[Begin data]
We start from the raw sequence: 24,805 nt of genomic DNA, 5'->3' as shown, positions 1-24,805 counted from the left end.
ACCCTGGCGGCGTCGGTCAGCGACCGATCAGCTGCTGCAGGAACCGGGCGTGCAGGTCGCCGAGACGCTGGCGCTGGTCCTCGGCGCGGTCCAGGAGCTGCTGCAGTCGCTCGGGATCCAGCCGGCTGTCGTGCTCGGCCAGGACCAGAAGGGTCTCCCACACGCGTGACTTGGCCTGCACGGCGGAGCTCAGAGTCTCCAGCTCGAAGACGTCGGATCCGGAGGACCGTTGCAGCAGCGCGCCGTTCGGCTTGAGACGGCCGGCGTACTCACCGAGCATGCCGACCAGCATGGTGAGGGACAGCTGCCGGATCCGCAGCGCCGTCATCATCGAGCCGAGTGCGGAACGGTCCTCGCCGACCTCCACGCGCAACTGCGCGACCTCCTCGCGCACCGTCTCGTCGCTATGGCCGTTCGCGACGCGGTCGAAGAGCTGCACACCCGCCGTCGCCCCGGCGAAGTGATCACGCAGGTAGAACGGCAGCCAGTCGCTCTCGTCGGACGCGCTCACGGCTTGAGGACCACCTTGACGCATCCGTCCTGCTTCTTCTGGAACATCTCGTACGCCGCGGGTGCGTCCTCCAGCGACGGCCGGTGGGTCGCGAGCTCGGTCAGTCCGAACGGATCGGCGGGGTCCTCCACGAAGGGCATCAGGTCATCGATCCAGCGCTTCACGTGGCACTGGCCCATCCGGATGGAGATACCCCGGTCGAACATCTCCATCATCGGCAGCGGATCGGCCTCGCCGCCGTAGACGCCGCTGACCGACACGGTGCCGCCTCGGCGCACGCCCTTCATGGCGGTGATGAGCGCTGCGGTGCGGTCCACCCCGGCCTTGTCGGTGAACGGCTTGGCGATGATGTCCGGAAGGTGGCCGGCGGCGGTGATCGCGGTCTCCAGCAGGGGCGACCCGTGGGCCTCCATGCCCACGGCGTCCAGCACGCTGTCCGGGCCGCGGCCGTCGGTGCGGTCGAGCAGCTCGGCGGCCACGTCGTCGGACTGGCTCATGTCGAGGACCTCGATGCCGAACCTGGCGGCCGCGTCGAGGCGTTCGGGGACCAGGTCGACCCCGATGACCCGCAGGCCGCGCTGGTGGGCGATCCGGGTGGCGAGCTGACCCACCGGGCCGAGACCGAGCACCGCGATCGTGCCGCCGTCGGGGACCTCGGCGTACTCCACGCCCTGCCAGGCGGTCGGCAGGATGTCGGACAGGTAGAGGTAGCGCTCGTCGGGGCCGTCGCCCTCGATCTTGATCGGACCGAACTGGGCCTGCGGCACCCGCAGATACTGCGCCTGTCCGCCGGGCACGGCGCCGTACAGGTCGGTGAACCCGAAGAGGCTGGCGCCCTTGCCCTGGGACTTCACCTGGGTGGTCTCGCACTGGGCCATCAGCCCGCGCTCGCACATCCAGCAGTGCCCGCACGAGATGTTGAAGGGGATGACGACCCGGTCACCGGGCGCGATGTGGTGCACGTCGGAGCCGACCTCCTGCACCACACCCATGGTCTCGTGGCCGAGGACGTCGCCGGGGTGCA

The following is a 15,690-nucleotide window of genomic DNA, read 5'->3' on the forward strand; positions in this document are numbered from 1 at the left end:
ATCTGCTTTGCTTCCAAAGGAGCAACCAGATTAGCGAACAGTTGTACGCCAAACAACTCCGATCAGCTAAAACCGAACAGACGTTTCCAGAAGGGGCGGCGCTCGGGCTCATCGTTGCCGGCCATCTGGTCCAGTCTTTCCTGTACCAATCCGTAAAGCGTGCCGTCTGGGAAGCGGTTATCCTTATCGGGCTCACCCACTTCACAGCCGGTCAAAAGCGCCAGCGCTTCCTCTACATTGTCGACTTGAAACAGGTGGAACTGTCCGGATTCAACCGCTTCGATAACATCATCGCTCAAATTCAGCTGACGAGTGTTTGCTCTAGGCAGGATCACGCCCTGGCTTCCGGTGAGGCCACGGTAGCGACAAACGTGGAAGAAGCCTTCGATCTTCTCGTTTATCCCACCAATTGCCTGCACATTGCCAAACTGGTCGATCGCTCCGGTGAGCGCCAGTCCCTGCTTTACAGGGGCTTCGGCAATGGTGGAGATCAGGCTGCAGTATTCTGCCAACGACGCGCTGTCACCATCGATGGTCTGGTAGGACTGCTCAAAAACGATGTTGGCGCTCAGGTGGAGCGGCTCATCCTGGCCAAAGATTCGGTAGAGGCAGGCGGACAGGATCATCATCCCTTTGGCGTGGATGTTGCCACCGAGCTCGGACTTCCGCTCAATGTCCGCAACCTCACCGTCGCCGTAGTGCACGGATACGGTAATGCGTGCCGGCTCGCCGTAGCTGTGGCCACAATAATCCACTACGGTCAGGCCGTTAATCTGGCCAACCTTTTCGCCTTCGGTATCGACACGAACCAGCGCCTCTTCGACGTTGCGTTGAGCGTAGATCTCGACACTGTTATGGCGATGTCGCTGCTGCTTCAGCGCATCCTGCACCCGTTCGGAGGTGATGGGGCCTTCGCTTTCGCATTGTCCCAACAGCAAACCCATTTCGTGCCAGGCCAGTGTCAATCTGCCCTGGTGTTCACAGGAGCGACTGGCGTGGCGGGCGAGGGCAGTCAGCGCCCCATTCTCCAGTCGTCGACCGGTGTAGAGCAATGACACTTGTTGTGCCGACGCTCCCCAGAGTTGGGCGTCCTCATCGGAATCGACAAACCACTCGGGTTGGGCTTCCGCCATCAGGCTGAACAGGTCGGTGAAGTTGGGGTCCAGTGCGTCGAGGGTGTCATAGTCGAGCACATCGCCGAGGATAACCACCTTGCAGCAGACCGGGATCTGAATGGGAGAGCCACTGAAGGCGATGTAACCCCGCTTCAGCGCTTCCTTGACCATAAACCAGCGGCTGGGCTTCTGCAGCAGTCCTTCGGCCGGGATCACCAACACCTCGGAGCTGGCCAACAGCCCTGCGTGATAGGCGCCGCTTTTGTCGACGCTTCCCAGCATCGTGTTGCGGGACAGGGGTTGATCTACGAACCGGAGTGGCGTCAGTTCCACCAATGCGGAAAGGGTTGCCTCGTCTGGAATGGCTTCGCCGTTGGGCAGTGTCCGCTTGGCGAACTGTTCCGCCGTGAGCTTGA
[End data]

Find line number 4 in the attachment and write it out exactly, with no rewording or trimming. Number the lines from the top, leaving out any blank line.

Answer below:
ATCTGCTTTGCTTCCAAAGGAGCAACCAGATTAGCGAACAGTTGTACGCCAAACAACTCCGATCAGCTAAAACCGAACAGACGTTTCCAGAAGGGGCGGCGCTCGGGCTCATCGTTGCCGGCCATCTGGTCCAGTCTTTCCTGTACCAATCCGTAAAGCGTGCCGTCTGGGAAGCGGTTATCCTTATCGGGCTCACCCACTTCACAGCCGGTCAAAAGCGCCAGCGCTTCCTCTACATTGTCGACTTGAAACAGGTGGAACTGTCCGGATTCAACCGCTTCGATAACATCATCGCTCAAATTCAGCTGACGAGTGTTTGCTCTAGGCAGGATCACGCCCTGGCTTCCGGTGAGGCCACGGTAGCGACAAACGTGGAAGAAGCCTTCGATCTTCTCGTTTATCCCACCAATTGCCTGCACATTGCCAAACTGGTCGATCGCTCCGGTGAGCGCCAGTCCCTGCTTTACAGGGGCTTCGGCAATGGTGGAGATCAGGCTGCAGTATTCTGCCAACGACGCGCTGTCACCATCGATGGTCTGGTAGGACTGCTCAAAAACGATGTTGGCGCTCAGGTGGAGCGGCTCATCCTGGCCAAAGATTCGGTAGAGGCAGGCGGACAGGATCATCATCCCTTTGGCGTGGATGTTGCCACCGAGCTCGGACTTCCGCTCAATGTCCGCAACCTCACCGTCGCCGTAGTGCACGGATACGGTAATGCGTGCCGGCTCGCCGTAGCTGTGGCCACAATAATCCACTACGGTCAGGCCGTTAATCTGGCCAACCTTTTCGCCTTCGGTATCGACACGAACCAGCGCCTCTTCGACGTTGCGTTGAGCGTAGATCTCGACACTGTTATGGCGATGTCGCTGCTGCTTCAGCGCATCCTGCACCCGTTCGGAGGTGATGGGGCCTTCGCTTTCGCATTGTCCCAACAGCAAACCCATTTCGTGCCAGGCCAGTGTCAATCTGCCCTGGTGTTCACAGGAGCGACTGGCGTGGCGGGCGAGGGCAGTCAGCGCCCCATTCTCCAGTCGTCGACCGGTGTAGAGCAATGACACTTGTTGTGCCGACGCTCCCCAGAGTTGGGCGTCCTCATCGGAATCGACAAACCACTCGGGTTGGGCTTCCGCCATCAGGCTGAACAGGTCGGTGAAGTTGGGGTCCAGTGCGTCGAGGGTGTCATAGTCGAGCACATCGCCGAGGATAACCACCTTGCAGCAGACCGGGATCTGAATGGGAGAGCCACTGAAGGCGATGTAACCCCGCTTCAGCGCTTCCTTGACCATAAACCAGCGGCTGGGCTTCTGCAGCAGTCCTTCGGCCGGGATCACCAACACCTCGGAGCTGGCCAACAGCCCTGCGTGATAGGCGCCGCTTTTGTCGACGCTTCCCAGCATCGTGTTGCGGGACAGGGGTTGATCTACGAACCGGAGTGGCGTCAGTTCCACCAATGCGGAAAGGGTTGCCTCGTCTGGAATGGCTTCGCCGTTGGGCAGTGTCCGCTTGGCGAACTGTTCCGCCGTGAGCTTGA